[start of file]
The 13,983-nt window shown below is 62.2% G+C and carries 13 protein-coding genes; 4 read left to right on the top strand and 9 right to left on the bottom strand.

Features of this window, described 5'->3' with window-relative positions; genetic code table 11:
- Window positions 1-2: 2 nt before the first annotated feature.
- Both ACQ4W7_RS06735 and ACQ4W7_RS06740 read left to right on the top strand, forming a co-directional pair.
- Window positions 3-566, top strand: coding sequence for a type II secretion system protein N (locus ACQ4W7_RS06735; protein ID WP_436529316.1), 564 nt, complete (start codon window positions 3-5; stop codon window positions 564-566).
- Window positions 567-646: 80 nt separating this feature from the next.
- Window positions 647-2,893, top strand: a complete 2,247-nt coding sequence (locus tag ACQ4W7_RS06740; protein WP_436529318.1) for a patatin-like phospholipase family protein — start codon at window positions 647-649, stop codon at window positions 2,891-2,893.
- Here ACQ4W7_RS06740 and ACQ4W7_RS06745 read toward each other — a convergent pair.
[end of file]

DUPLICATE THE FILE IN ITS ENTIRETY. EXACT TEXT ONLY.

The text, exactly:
The 13,983-nt window shown below is 62.2% G+C and carries 13 protein-coding genes; 4 read left to right on the top strand and 9 right to left on the bottom strand.

Features of this window, described 5'->3' with window-relative positions; genetic code table 11:
- Window positions 1-2: 2 nt before the first annotated feature.
- Both ACQ4W7_RS06735 and ACQ4W7_RS06740 read left to right on the top strand, forming a co-directional pair.
- Window positions 3-566, top strand: coding sequence for a type II secretion system protein N (locus ACQ4W7_RS06735; protein ID WP_436529316.1), 564 nt, complete (start codon window positions 3-5; stop codon window positions 564-566).
- Window positions 567-646: 80 nt separating this feature from the next.
- Window positions 647-2,893, top strand: a complete 2,247-nt coding sequence (locus tag ACQ4W7_RS06740; protein WP_436529318.1) for a patatin-like phospholipase family protein — start codon at window positions 647-649, stop codon at window positions 2,891-2,893.
- Here ACQ4W7_RS06740 and ACQ4W7_RS06745 read toward each other — a convergent pair.